The last-round sleeper I was happy to snag is Andersen. No, seriously, Chris Andersen. Really I am serious. Chris Andersen ... the Birdman. Remember him? No? Tall guy, lots of hustle, steals, and blocked shots? Yeah, the guy who embarrassed himself at the slam dunk contest in both 2004 and '05. Well, he was out of the NBA for two years with a pretty serious drug problem, but now he is back and should see lots of burn in a questionable Denver frontcourt. I grabbed him in virtually every league, right down to the 10-teamers. Why? Double digit boards to go along with a couple blocks and a steal per game ... and all of this was available in the last round of each draft. He won't give you many points, but anybody who has seen my teams knows that I think points are a fools errand. While he will never be a star, he will give you lots of numbers in the hustle categories and should see pretty dramatic waiver add numbers in leagues within a few weeks. Just remember where you read it first. -- Christopher Bangs
I can't say that I'm ecstatic about my selection of Foye, without first giving credit to the computer that auto-drafted him in the sixth round (I'll let the whole Spencer Hawes as my starting center thing slide). Of course, I must also pat myself on the back for some uber-awesome pre-ranking skills. I'm enthused with Foye on so many levels. His selection enables me to trade Chauncey Billups, who I'm really down on this year, without a dropoff in statistical production. I'm looking for Foye to average 17 points, seven assists, 1.5 steals, and a couple of threes per night in '08-09. That's starting point guard value, at half the cost. Now, if you'll excuse me from this roundtable, I have a Billups and Hawes for Greg Oden deal to explore.-- Paul Bourdett
See why I asked? Eight hoops experts and eight different opinions -- myself included. The highest ceiling here has to be Paul's pick of Foye. He's been on many basketball owners' radars this offseason, and if Paul's projections hold true, he did get third or fourth-round talent in the sixth. You, sir, have yourself a nice pick there. Similarly with Stuckey, Matt has a young upside guy who can easily rack up a ton of minutes and contribute nicely this season.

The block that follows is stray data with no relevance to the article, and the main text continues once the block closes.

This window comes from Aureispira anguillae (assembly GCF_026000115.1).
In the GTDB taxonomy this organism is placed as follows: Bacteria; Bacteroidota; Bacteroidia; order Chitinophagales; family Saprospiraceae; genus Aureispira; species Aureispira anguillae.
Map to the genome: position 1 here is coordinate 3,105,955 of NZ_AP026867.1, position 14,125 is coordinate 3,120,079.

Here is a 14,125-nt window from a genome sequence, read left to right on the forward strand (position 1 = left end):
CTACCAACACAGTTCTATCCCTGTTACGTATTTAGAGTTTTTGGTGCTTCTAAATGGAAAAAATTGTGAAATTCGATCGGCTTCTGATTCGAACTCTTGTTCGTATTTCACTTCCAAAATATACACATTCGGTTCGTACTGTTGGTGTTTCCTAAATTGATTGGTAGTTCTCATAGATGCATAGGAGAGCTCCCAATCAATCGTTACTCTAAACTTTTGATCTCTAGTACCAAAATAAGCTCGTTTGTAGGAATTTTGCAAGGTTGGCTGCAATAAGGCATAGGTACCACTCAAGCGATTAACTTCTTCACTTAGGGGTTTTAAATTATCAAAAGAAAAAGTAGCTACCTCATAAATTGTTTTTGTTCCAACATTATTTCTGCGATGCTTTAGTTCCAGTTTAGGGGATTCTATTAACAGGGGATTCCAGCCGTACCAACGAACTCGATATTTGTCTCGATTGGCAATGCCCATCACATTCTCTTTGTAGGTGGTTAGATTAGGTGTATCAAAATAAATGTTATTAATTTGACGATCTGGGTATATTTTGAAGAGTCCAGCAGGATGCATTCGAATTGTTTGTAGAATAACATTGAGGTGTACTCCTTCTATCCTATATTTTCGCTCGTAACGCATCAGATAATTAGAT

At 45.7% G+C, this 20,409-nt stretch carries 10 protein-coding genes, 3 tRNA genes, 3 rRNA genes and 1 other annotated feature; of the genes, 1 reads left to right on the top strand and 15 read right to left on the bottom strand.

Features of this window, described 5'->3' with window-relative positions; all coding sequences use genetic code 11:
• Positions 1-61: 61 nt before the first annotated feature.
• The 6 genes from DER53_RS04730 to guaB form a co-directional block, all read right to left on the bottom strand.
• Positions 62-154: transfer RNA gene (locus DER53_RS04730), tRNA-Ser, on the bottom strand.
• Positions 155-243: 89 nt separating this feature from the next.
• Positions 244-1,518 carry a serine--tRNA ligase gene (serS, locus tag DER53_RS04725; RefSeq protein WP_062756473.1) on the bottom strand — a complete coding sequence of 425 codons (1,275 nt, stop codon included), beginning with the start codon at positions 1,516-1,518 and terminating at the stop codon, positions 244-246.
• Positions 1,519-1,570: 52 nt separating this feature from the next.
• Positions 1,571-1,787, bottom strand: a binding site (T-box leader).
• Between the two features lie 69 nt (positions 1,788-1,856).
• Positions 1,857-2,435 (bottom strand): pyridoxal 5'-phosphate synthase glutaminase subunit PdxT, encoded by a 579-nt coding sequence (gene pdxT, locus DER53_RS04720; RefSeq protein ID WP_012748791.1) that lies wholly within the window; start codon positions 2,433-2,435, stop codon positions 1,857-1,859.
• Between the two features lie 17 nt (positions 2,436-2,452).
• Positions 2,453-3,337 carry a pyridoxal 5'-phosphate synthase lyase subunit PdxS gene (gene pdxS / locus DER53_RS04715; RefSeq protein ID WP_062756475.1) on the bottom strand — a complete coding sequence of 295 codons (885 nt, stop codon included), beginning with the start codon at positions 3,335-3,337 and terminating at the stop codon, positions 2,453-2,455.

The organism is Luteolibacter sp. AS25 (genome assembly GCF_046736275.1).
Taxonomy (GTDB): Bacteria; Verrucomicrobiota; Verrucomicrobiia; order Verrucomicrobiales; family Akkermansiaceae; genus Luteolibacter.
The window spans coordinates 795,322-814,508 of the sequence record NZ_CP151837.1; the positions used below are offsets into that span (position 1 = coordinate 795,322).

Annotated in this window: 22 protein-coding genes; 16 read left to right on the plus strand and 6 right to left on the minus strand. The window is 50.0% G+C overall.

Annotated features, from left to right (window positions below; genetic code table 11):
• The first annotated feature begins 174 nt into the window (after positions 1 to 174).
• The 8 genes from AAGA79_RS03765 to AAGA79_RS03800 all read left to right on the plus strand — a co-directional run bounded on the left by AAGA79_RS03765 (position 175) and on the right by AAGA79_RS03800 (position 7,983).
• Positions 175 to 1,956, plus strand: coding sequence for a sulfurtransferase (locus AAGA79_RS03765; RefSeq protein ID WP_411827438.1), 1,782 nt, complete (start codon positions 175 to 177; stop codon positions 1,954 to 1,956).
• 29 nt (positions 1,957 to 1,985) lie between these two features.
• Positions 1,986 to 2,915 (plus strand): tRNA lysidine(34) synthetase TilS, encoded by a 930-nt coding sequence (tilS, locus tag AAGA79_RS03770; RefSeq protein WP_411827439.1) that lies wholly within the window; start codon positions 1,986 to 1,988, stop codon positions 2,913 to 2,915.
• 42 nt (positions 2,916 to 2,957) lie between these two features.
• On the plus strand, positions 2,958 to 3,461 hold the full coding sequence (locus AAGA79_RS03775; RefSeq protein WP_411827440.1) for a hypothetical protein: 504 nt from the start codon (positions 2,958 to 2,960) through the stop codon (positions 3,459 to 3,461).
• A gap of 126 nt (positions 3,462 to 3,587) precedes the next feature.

Bangs went out on the biggest limb with his Andersen pick. I haven't spoken to another expert, anywhere, who had Andersen on their radar. As he noted, Anderson missed time with some "personal" problems. As we've seen in the past, it's hard for a player to miss 82, let alone 157 games and come back to play where he left off. If Anderson qualifies himself as a worthy add, then Bangs has himself a winner. But, I'm not going to hold my breath.
Huang and Stack went with two speedy back-up point guards who, I'll admit, have the ability to put the ball in the basket, but neither player stands out in many of those other important fantasy categories. As for West and Allen, both are very solid picks who can both contribute on the defensive side of the ball.
Many opinions and many points of view. None of which are far-fetched -- well, we'll wait and see on Andersen. My draft board highlighted the supreme blocking abilities of Amir Johnson, the playmaking proficiency of Mike Conley, and the high shooting percentages and crafty thievery of Ronnie Brewer in Utah.
A few other guys I liked in late-rounds were Marvin Williams with his much improved three-point shot, Matt Barnes eclipsing Grant Hill for playing time in Phoenix, and Luke Ridnour, who is starting in Milwaukee yet is going undrafted in most leagues.
There you have it -- eight experts with eight different opinions. As if things weren't complicated enough for you.